In recent months, it seems that South Korean buyers have been increasingly less enamored with hybrid vehicles... at least when it comes to buying them. In February, nationwide sales of hybrids dipped to only 591 units, a mere 0.5 percent market share.
The Korea Institute for Industrial Economics and Trade (KIET), a state-run South Korean think tank, said this past week that South Korea will enter the hybrid car market in a big way in 2011 and then continue to play a big role in the global hybrid market. As you can guess from the links below, there has been movement in this direction for a while, especially by Hyundai/Kia, but Asia Pulse said that earlier reports were hinting at a 2010 start date. KIET cited the added cost of making hybrids a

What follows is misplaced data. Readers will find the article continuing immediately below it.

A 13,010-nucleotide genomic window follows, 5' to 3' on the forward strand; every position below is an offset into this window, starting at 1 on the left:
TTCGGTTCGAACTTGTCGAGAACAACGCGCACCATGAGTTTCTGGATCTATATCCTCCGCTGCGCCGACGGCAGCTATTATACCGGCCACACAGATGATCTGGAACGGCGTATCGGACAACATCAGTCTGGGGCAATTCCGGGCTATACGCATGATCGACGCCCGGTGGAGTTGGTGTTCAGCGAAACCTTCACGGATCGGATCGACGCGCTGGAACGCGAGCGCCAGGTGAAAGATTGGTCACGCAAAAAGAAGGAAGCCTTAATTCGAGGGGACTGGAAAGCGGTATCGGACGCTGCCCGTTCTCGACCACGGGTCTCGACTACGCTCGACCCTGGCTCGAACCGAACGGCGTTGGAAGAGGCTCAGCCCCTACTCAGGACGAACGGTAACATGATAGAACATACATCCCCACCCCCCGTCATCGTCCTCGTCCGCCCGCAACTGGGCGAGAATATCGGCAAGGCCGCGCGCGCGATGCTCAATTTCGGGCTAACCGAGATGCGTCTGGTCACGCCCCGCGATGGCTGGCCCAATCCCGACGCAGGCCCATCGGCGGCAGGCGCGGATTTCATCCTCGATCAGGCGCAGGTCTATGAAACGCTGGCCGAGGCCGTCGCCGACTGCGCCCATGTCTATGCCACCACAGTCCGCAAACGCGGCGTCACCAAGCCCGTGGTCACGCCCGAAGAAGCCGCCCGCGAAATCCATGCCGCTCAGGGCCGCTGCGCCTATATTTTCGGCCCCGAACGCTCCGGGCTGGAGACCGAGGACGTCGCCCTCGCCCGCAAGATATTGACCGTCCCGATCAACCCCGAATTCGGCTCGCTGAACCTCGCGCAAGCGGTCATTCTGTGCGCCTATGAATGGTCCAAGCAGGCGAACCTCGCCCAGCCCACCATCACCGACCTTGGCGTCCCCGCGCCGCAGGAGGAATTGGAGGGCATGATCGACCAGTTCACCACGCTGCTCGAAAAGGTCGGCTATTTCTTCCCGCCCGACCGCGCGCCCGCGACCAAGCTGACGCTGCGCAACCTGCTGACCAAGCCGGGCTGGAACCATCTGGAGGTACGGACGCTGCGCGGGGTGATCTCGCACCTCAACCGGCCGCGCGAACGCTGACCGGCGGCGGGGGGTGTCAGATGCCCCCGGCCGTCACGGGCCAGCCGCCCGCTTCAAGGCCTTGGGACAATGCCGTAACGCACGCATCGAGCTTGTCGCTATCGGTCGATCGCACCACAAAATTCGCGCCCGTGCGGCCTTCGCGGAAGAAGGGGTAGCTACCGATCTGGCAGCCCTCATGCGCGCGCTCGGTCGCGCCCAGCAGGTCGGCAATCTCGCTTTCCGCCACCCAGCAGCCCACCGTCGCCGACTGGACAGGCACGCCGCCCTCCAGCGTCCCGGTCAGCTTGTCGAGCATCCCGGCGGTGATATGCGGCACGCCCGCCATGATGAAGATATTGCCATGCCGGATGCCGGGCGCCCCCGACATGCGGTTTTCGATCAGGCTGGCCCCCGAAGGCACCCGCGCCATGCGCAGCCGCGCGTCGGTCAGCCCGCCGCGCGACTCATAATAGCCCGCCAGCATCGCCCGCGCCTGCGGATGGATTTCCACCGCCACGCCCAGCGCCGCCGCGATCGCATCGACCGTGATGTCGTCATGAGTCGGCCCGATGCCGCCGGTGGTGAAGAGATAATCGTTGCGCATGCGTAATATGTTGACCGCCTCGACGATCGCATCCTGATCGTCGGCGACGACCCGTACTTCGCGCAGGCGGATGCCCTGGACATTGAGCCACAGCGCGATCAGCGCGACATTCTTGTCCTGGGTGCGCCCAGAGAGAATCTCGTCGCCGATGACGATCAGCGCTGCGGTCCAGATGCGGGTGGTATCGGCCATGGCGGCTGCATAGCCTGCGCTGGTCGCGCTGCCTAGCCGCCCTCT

2010 is the year that hybrids will become the "market standard", according to Kim Min-jin, chief of Hyundai Motor's hybrid research lab and senior vice president of Hyundai. In order to catch up with Japanese automakers in hybrid technology, Hyundai has asked the Korean government to give subsidies to Korean hybrid manufacturers and purchasers. The Korea Times says that Korean car companies are about 10 years behind the Japanese automakers in hybrid technology. Both the Japanese and U.S. governm